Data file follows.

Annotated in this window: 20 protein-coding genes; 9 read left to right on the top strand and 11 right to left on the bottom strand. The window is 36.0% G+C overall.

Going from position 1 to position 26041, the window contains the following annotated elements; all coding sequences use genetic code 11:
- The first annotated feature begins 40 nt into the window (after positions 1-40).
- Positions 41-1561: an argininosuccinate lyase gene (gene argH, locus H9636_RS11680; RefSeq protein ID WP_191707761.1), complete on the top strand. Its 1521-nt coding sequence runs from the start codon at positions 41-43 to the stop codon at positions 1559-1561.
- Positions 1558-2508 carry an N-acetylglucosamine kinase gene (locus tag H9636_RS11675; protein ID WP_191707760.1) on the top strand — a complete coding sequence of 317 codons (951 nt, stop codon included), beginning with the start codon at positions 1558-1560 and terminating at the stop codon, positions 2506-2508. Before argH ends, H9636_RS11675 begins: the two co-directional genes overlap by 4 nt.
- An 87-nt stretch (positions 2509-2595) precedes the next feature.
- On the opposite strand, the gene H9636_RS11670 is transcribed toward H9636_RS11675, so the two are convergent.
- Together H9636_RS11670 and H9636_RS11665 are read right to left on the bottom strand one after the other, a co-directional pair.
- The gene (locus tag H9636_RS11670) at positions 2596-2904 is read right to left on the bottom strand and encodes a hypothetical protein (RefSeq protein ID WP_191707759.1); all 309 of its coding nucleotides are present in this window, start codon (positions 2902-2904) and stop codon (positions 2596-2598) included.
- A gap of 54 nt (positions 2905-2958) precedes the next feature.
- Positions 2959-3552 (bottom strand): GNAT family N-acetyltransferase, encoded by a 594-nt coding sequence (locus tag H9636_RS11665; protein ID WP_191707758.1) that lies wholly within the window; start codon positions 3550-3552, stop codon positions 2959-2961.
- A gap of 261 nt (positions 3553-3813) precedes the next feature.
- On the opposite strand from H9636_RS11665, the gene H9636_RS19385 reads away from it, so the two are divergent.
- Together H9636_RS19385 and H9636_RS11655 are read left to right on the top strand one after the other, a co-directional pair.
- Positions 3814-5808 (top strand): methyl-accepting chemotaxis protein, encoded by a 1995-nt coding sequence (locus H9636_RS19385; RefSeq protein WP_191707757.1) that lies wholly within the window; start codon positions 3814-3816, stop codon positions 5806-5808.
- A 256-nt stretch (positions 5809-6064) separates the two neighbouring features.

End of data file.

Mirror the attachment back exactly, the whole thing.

Annotated in this window: 20 protein-coding genes; 9 read left to right on the top strand and 11 right to left on the bottom strand. The window is 36.0% G+C overall.

Going from position 1 to position 26041, the window contains the following annotated elements; all coding sequences use genetic code 11:
- The first annotated feature begins 40 nt into the window (after positions 1-40).
- Positions 41-1561: an argininosuccinate lyase gene (gene argH, locus H9636_RS11680; RefSeq protein ID WP_191707761.1), complete on the top strand. Its 1521-nt coding sequence runs from the start codon at positions 41-43 to the stop codon at positions 1559-1561.
- Positions 1558-2508 carry an N-acetylglucosamine kinase gene (locus tag H9636_RS11675; protein ID WP_191707760.1) on the top strand — a complete coding sequence of 317 codons (951 nt, stop codon included), beginning with the start codon at positions 1558-1560 and terminating at the stop codon, positions 2506-2508. Before argH ends, H9636_RS11675 begins: the two co-directional genes overlap by 4 nt.
- An 87-nt stretch (positions 2509-2595) precedes the next feature.
- On the opposite strand, the gene H9636_RS11670 is transcribed toward H9636_RS11675, so the two are convergent.
- Together H9636_RS11670 and H9636_RS11665 are read right to left on the bottom strand one after the other, a co-directional pair.
- The gene (locus tag H9636_RS11670) at positions 2596-2904 is read right to left on the bottom strand and encodes a hypothetical protein (RefSeq protein ID WP_191707759.1); all 309 of its coding nucleotides are present in this window, start codon (positions 2902-2904) and stop codon (positions 2596-2598) included.
- A gap of 54 nt (positions 2905-2958) precedes the next feature.
- Positions 2959-3552 (bottom strand): GNAT family N-acetyltransferase, encoded by a 594-nt coding sequence (locus tag H9636_RS11665; protein ID WP_191707758.1) that lies wholly within the window; start codon positions 3550-3552, stop codon positions 2959-2961.
- A gap of 261 nt (positions 3553-3813) precedes the next feature.
- On the opposite strand from H9636_RS11665, the gene H9636_RS19385 reads away from it, so the two are divergent.
- Together H9636_RS19385 and H9636_RS11655 are read left to right on the top strand one after the other, a co-directional pair.
- Positions 3814-5808 (top strand): methyl-accepting chemotaxis protein, encoded by a 1995-nt coding sequence (locus H9636_RS19385; RefSeq protein WP_191707757.1) that lies wholly within the window; start codon positions 3814-3816, stop codon positions 5806-5808.
- A 256-nt stretch (positions 5809-6064) separates the two neighbouring features.